About the book

After a journey along American roads and the inhospitable lands of Alaska in the novel Heroes of the Frontier, Dave Eggers returns to Silicon Valley, the setting of his celebrated work The Circle. Set in the near future, The Everything takes up the story of the company The Circle at the time when the internet giant has become a corporation that, due to its size and concentration of power, far exceeds everything known in the history of monopolies since the times of colonial companies. Technology, hyper-connectivity, corporatism and the cult of data and algorithms govern a future where many believe they see a better world in which CO2 emissions can be reduced, education is streamlined through screens and objectivity is, at last, a goal within everyone’s reach. Between technological thriller and satire, Eggers, however, shows the dystopian reverse of an imaginary reality in which many features of our present are recognizable.

Suspense, absurdity and terror feed a plot that develops with the same dynamism with which applications proliferate and small companies are absorbed in The Everything. But Eggers’ novel is not limited to comedy and the formulas of entertainment literature. On the contrary, the American writer deploys a pertinent reflection on the drifts of capitalism and our species under the leadership of Silicon Valley corporations. In light of classics of dystopian fiction such as George Orwell or Aldous Huxley, but also in dialogue with contemporary thinkers such as Shoshana Zuboff and ByungChul Han, The Everything investigates a society that, in the name of security, ecology and the optimization of private and work life, accepts total surveillance and the reduction of its experience to data without questioning mechanisms that imply, on the one hand, a consumption model designed in the image and likeness of created desires, and on the other, a dangerous loss of freedom, autonomy and critical awareness. While subjectivity is fought with data, inside and outside the fences surrounding the corporation’s campus, points of view are diminished, experience is impoverished, memories end up in artificial intelligence and individuals are faced with a gradual process of dehumanization.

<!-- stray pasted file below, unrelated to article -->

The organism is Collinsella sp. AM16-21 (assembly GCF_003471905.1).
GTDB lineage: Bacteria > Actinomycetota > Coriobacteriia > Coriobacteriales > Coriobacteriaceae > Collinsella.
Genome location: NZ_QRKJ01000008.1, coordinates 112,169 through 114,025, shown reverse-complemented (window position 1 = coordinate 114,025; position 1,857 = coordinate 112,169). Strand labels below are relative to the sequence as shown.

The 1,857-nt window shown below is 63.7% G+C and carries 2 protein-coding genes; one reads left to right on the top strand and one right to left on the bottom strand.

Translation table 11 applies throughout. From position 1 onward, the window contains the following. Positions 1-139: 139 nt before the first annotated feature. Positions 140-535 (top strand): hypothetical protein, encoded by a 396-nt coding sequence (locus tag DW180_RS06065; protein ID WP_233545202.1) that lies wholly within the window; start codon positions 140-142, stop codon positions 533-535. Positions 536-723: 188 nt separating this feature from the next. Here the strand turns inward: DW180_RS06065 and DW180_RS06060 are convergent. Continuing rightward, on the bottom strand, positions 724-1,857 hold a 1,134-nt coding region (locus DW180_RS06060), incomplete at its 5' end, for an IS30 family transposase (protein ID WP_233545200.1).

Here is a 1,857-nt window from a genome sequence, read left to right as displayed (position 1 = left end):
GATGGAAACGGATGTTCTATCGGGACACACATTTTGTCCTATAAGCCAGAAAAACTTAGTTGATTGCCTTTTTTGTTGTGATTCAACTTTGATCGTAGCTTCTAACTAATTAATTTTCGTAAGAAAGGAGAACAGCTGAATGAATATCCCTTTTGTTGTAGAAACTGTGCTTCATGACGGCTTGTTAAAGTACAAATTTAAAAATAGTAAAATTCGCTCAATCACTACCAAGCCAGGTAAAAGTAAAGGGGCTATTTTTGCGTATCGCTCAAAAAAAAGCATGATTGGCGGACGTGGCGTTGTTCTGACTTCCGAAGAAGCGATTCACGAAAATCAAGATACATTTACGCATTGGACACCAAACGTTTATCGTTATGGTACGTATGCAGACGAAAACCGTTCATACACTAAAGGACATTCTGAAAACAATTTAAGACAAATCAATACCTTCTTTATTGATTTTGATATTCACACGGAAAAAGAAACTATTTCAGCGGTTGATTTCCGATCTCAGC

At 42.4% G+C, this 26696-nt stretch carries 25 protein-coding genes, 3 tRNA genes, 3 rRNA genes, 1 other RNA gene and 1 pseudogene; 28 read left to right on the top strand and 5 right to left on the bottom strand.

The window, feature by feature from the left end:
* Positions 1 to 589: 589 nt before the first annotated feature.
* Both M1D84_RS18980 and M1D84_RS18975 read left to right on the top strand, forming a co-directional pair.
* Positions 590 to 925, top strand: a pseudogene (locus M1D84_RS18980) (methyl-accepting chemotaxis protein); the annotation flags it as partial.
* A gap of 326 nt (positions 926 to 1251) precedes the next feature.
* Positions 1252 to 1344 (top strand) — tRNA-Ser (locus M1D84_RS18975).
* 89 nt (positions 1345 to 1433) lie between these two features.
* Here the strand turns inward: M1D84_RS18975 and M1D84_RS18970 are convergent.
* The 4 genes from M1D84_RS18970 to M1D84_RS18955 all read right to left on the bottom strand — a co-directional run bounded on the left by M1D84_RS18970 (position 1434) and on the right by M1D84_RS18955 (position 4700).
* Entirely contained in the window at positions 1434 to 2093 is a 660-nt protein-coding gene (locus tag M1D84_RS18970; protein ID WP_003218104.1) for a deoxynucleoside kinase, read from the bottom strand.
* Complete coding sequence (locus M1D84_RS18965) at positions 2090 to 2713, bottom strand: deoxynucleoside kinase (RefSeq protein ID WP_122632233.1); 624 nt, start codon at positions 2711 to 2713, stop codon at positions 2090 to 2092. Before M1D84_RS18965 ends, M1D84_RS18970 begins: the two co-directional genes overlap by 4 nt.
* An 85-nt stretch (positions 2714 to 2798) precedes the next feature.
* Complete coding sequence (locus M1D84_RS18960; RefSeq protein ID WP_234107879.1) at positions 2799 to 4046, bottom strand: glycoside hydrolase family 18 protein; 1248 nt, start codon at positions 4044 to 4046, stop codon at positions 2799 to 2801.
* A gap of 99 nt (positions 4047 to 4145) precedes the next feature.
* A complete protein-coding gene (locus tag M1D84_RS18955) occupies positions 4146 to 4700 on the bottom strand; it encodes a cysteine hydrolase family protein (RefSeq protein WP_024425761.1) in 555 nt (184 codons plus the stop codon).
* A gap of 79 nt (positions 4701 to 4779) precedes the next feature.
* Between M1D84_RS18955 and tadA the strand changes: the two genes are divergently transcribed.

The monopoly of technology and the Internet is thus revealed as a new form of totalitarianism, more subtle and disguised, and for that very reason, more dangerous. Do we really want to be free? is the question that Dave Eggers poses in a novel that imagines disturbing future scenarios whose foundations are already being laid.

About the Author

Dave Eggers (Boston, 1970) is the author of A Moving, Amazing, and Brilliant Story, Now You Will Know What Running Is, What’s the What, Zeitoun, A Hologram for the King, The Circle, Border Heroes, and The Monk of Moka, among others. He is the founder of the publishing house McSweeney’s and the co-founder of Voice of Witness, a collection of books that shed light on humanitarian crises through oral histories. In 2002 he co-founded 826 Valencia, a writing center for young people that has inspired similar programs around the world. This program led to ScholarMatch, which connects donors with students to facilitate access to university for those who have difficulties doing so. In 2018, Eggers co-founded the International Congress of Youth Voices, a global gathering of writers and activists under the age of twenty. He has won the Dayton Literary Peace Prize, the Muhammad Ali Humanitarian Award, and the Prix M√©dicis √Čtranger, and has been a finalist for the Pulitzer Prize, the National Book Award, and the National Book Critics Circle Award. Eggers is also a member of the American Academy of Arts and Letters. He currently lives with his family in San Francisco.

Source: https://algunoslibrosbuenos.com/el-todo



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